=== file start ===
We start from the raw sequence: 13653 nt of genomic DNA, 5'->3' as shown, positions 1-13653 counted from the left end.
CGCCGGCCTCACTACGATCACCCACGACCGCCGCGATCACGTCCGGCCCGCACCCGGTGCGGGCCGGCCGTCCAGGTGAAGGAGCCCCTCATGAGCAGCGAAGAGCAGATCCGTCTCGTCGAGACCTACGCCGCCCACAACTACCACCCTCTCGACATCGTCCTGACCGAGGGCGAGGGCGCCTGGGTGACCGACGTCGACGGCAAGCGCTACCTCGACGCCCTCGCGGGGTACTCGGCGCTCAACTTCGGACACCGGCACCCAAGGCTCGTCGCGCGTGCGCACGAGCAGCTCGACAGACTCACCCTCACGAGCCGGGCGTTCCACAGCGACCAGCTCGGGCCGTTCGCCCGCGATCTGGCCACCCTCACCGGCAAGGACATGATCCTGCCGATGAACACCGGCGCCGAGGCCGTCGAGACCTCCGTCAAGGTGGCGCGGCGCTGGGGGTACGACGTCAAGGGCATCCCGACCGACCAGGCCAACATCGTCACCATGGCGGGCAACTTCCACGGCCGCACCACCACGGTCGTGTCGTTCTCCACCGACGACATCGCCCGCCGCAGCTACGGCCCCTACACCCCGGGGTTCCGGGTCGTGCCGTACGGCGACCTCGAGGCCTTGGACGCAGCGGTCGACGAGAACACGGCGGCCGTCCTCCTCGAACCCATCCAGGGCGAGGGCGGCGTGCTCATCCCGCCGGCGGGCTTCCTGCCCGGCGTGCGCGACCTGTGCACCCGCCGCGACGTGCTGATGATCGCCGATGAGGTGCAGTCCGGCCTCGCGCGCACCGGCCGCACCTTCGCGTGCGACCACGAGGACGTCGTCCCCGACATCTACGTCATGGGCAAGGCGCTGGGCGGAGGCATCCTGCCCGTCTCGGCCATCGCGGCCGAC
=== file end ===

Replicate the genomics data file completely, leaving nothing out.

We start from the raw sequence: 13653 nt of genomic DNA, 5'->3' as shown, positions 1-13653 counted from the left end.
CGCCGGCCTCACTACGATCACCCACGACCGCCGCGATCACGTCCGGCCCGCACCCGGTGCGGGCCGGCCGTCCAGGTGAAGGAGCCCCTCATGAGCAGCGAAGAGCAGATCCGTCTCGTCGAGACCTACGCCGCCCACAACTACCACCCTCTCGACATCGTCCTGACCGAGGGCGAGGGCGCCTGGGTGACCGACGTCGACGGCAAGCGCTACCTCGACGCCCTCGCGGGGTACTCGGCGCTCAACTTCGGACACCGGCACCCAAGGCTCGTCGCGCGTGCGCACGAGCAGCTCGACAGACTCACCCTCACGAGCCGGGCGTTCCACAGCGACCAGCTCGGGCCGTTCGCCCGCGATCTGGCCACCCTCACCGGCAAGGACATGATCCTGCCGATGAACACCGGCGCCGAGGCCGTCGAGACCTCCGTCAAGGTGGCGCGGCGCTGGGGGTACGACGTCAAGGGCATCCCGACCGACCAGGCCAACATCGTCACCATGGCGGGCAACTTCCACGGCCGCACCACCACGGTCGTGTCGTTCTCCACCGACGACATCGCCCGCCGCAGCTACGGCCCCTACACCCCGGGGTTCCGGGTCGTGCCGTACGGCGACCTCGAGGCCTTGGACGCAGCGGTCGACGAGAACACGGCGGCCGTCCTCCTCGAACCCATCCAGGGCGAGGGCGGCGTGCTCATCCCGCCGGCGGGCTTCCTGCCCGGCGTGCGCGACCTGTGCACCCGCCGCGACGTGCTGATGATCGCCGATGAGGTGCAGTCCGGCCTCGCGCGCACCGGCCGCACCTTCGCGTGCGACCACGAGGACGTCGTCCCCGACATCTACGTCATGGGCAAGGCGCTGGGCGGAGGCATCCTGCCCGTCTCGGCCATCGCGGCCGAC